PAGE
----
“Eye of the Storm” is an exemplary episode; within its running length, it contains note-perfect examples of precisely everything wrong with this series.
For a science fiction show, the production team seems very hostile to science. Bigelow is treated like a villain for doing his job. He’s attempting to find out what happened to the world and he’s being thwarted by the superstitious and the incurious.
The producers have decided they’re not going to play by Tracy Tormé and Robert Weiss’s arcane rules anymore. From now on, any crazy idea they have is in play. Freedom!
Not a stellar outing from Black, though in his defense, I’d wager most of the ridiculous fighting sequences can be pinned on director Guy Magar. After getting saddled with the static “The Unstuck Man,” he may have let things get a tad bit out of hand.
The main gist of it appears to be “playing video games might be bad for you”, but the approach makes no sense. It’s going to be hard to find too many viewers who went into this episode approving of kidnapping and mental rape as forms of entertainment, but now see the error of their ways. How are the illegal actions taken by the evil corporation an indictment of gamers?
The Sliders visit a world where anyone with artistic or creative tendencies is locked up. I can only draw parallels between the season five writing staff and their work environment.
“Requiem” is a failure. It is embarrassing and unwatchable, and, most important, it is where I can definitively state I have lost faith in “Sliders.”
Yes, there is a ton of forced plotting to make this story work. Yes, there are gaps in logic. But so help me, there’s an aloofness at play here that I can’t dismiss.
A terrific parallel Earth, strong chemistry, great character moments all add up to a fun episode — with one appalling flaw.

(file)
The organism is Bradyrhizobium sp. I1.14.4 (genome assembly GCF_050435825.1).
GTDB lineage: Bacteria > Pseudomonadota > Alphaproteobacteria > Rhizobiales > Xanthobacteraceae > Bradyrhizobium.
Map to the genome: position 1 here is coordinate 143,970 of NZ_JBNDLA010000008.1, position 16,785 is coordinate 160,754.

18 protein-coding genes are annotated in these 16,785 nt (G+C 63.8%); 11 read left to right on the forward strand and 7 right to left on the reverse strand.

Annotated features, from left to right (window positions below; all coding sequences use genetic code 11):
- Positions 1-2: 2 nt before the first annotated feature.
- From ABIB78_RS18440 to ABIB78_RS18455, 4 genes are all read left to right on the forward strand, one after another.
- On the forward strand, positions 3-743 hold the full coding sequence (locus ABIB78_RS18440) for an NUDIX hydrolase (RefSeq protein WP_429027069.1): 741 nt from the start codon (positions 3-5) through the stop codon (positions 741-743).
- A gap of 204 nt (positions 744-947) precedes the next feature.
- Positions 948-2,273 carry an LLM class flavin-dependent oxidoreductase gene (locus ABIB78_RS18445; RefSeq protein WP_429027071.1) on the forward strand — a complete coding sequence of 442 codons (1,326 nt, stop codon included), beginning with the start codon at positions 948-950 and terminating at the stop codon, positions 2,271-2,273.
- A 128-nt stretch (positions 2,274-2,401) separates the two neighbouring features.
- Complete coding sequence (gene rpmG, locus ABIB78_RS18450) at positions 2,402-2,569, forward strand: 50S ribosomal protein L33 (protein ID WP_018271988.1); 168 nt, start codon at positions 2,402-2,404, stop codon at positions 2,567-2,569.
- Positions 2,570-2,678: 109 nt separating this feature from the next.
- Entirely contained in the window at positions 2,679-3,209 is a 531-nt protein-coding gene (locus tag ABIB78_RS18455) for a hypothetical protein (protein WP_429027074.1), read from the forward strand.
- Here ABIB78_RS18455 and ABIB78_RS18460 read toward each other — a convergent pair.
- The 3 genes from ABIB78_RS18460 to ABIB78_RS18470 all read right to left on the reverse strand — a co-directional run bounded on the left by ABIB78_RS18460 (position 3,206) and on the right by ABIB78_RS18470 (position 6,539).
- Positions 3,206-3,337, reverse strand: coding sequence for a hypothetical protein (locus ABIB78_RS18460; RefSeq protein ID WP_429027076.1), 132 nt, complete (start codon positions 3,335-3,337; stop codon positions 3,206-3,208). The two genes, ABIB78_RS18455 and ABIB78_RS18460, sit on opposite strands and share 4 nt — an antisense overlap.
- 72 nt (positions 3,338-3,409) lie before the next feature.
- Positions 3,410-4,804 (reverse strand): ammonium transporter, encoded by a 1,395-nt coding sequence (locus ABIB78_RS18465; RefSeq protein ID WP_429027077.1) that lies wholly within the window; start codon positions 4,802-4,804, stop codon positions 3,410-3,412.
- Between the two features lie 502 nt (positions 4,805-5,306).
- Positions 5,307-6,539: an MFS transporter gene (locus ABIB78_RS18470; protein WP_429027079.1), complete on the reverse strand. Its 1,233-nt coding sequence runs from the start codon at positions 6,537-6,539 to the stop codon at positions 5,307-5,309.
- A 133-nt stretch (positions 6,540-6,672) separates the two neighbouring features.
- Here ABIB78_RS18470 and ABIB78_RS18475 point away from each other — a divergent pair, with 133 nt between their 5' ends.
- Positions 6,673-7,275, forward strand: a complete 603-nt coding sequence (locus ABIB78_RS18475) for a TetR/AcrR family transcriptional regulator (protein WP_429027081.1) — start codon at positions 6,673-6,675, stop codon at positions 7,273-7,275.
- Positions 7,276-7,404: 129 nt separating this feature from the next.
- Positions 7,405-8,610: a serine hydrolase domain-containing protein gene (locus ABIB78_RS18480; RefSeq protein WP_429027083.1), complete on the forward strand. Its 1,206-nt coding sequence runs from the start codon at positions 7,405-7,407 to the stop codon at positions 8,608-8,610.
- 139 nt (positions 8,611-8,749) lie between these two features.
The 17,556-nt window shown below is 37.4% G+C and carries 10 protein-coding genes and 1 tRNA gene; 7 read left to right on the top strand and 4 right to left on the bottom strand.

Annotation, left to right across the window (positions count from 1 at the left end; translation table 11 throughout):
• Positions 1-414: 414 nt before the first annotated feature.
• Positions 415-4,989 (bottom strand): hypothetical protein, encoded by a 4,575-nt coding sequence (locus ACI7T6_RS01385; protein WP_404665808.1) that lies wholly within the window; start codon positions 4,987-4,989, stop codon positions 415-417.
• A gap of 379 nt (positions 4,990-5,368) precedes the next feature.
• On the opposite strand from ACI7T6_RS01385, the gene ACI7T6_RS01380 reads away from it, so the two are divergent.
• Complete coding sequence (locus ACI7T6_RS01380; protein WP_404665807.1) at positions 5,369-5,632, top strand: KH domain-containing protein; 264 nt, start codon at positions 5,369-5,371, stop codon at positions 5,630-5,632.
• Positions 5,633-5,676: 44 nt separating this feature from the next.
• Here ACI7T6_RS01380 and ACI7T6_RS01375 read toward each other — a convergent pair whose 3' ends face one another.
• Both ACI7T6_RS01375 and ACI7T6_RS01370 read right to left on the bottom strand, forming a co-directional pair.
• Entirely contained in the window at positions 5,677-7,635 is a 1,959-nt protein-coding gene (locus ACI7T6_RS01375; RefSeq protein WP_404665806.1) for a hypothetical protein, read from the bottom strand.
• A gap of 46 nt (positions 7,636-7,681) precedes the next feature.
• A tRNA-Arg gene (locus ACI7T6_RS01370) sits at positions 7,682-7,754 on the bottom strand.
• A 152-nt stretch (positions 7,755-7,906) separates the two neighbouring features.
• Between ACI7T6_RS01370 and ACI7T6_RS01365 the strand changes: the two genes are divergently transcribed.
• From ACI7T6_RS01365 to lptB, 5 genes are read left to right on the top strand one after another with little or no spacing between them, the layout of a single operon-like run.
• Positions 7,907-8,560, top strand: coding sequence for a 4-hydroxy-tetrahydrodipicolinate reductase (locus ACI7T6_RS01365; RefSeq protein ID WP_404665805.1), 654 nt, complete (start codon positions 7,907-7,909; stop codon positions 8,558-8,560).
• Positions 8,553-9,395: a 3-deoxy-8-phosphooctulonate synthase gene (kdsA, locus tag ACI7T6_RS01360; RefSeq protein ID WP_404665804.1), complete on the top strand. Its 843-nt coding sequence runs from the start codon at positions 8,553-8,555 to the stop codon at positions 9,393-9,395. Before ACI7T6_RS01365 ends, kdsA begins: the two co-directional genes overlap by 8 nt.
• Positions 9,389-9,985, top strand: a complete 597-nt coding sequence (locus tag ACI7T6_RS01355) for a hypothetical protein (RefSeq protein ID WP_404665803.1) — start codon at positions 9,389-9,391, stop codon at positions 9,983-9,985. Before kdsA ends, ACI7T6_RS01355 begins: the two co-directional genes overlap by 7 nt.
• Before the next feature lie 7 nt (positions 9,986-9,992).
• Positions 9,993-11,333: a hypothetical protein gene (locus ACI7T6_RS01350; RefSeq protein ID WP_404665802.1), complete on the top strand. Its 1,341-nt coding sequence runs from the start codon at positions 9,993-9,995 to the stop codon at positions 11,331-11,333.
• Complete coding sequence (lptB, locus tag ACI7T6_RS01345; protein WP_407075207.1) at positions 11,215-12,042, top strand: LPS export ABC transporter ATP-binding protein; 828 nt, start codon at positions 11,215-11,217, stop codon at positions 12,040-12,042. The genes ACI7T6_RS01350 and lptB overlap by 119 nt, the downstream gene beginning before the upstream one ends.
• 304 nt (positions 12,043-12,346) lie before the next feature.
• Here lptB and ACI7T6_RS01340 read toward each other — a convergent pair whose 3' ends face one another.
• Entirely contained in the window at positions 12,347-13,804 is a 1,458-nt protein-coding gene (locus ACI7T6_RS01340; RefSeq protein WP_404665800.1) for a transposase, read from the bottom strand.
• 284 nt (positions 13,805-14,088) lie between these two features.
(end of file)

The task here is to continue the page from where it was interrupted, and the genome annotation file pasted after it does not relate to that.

A tedious 45 minutes of plodding nonsense that throws away an intriguing parallel world in favor of cheap and under-budgeted spectacle.
Some social satire, a decent alternate world, amusing execution — but it settles for less instead of reaching for more.
“Please Press One” regurgitates the Sliders trope where the cast topples an oppressive regime — only this time it’s an empty rehash where every ounce of social commentary, excitement, characterization, humor, or charm have been subtracted, leaving behind an empty echo of something better.
Watching this brings back memories of the second season. Perhaps it was the intertwined trio of worlds that hinged on one series of events, but more than anything else this episode asked me to think about what I was watching, a phenomenon that’s been all too absent in much of the last two seasons.
This is a filler episode in a filler season. We’re just killing time until the theoretical syndication money rolls in.
“Strangers and Comrades” is a deeply-flawed episode masquerading as important character study. It hopes you’ll overlook the inconsistencies and errors in favor of the tragedy of war. Don’t be fooled by the propaganda.
Few episodes of Sliders pack such an emotional wallop, and when they do the conclusion is usually uplifting. Thanks to Chris Black for putting the newbies through this crucible.
Let’s begin with a question: who is the titular unstuck man? Is it Colin Mallory, the farmboy inventor we picked up last season? Is it Oberon Geiger, the “textbook megalomaniac” running amok in the premiere? Or is it you, the dear viewer?
The only thing “Revelations” reveals is how gullible I was to think that this season would be any different from the last one.
I’ve been thinking long and hard about what in particular about “Roads Taken” sets me off, but it’s proved elusive. All I know is I want to take this episode and beat it with a tire iron.
Last season, Sliders delivered a particularly foul turd of an episode about a weird little town with a horrible secret. No matter – here is the sequel nobody demanded — Paradise Lost II: The Chasm. And this time, it’s personal.
While “My Brother’s Keeper” takes the lay up on the fairway instead of firing for the green, it’s one of the rare instances this season where you’re forced to think about what you’re watching.
“Way Out West” is a loving tribute to all the old westerns that ruled the media in the middle of this century. From Rembrandt declaring himself jumpier than a long-tailed cat in a room full of rocking chairs to Quinn’s laconic yups, this is as stereotypical a view of the Old West as you’re going to find.
Welcome to the Hotel Chandler, or as the pathetic title informs us, “Data World.” You see, that’s the twist. Though it shares the same set as all the other Chandler Hotels we’ve visited this season, this one is a simulation made up entirely of data.
In a second half where we’ve seen more misses than hits, “Slide by Wire” is a welcome oasis in a desert of mediocrity.